This module is designed for students who have not studied Microeconomics for Business before or who have not previously completed a comprehensive introductory course in economics. However, the content is such that it is also appropriate for students with A-level Economics or equivalent, as it focuses on the analysis, tools and knowledge of microeconomics for business. The module applies economics to business issues and each topic is introduced assuming no previous knowledge of the subject. The lectures and related seminar programme explain the economic principles underlying the analysis of each topic and relate the theory to the real world and business examples. In particular, many examples are taken from the real world to show how economic analysis and models can be used to understand the different parts of business and how policy has been used to intervene in the working of the economy. Workshops are included in the module to apply economic analysis and techniques to business situations. The module is carefully designed to tell you what topics are covered under each major subject area, to give readings for these subjects, and to provide a list of different types of questions to test and extend your understanding of the material.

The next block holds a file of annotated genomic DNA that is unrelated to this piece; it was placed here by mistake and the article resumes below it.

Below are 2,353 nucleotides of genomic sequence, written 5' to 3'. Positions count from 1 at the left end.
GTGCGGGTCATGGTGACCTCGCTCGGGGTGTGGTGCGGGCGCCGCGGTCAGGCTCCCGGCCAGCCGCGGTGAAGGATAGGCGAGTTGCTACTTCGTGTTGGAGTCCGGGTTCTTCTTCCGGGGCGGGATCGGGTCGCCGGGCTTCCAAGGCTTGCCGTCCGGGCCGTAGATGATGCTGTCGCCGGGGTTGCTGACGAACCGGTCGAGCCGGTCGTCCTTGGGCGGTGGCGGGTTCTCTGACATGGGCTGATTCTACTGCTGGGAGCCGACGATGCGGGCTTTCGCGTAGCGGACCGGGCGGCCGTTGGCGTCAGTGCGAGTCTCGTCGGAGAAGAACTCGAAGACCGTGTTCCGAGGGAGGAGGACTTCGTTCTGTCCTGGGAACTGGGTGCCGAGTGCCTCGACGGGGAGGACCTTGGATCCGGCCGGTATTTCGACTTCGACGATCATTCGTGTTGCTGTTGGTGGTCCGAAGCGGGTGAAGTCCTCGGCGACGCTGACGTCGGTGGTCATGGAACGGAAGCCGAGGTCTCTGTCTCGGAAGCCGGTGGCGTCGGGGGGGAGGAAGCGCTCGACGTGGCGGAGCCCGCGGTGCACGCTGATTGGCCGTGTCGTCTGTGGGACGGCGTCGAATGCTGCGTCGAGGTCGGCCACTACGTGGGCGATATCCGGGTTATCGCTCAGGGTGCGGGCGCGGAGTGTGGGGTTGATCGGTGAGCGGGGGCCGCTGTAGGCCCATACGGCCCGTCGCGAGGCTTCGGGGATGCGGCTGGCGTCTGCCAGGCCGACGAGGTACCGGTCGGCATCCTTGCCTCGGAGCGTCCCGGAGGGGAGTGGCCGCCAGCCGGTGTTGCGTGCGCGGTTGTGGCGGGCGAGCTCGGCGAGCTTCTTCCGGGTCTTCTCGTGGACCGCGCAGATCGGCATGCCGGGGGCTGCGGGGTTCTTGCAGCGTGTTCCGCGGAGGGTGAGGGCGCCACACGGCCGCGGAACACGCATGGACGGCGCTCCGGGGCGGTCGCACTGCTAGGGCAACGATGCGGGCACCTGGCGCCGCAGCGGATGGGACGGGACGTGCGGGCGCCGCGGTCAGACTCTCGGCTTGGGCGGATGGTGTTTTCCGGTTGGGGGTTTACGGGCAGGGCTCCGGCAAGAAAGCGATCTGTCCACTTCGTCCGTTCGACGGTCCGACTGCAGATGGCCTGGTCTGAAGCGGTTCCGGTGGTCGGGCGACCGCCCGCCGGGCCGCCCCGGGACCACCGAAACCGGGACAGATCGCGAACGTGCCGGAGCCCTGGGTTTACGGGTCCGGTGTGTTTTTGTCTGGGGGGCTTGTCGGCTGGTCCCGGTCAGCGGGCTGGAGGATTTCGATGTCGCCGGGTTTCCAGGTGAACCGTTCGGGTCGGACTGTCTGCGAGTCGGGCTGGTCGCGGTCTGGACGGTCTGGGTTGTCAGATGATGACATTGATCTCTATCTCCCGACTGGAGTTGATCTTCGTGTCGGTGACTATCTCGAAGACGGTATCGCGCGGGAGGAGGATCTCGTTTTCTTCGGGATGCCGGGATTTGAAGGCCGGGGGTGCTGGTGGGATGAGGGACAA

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15

Social Anthropology is a discipline which arose with other social sciences in the mid- to late-nineteenth century, social and cultural anthropology has made a speciality of studying 'other' peoples worlds and ways of life. With increasing frequency, however, anthropologists have turned towards 'home', using insights gained from studying other cultures to illuminate aspects of their own society. By studying people's lives both at 'home' and 'abroad', social and cultural anthropology attempt to both explain what may at first appear bizarre and alien about other peoples' ways of living whilst also questioning what goes without saying about our own society and beliefs. Or, to put it another way, social and cultural anthropology attempt, among other things, to challenge our ideas about what we take to be natural about 'human nature' and more generally force us to take a fresh look at what we take for granted.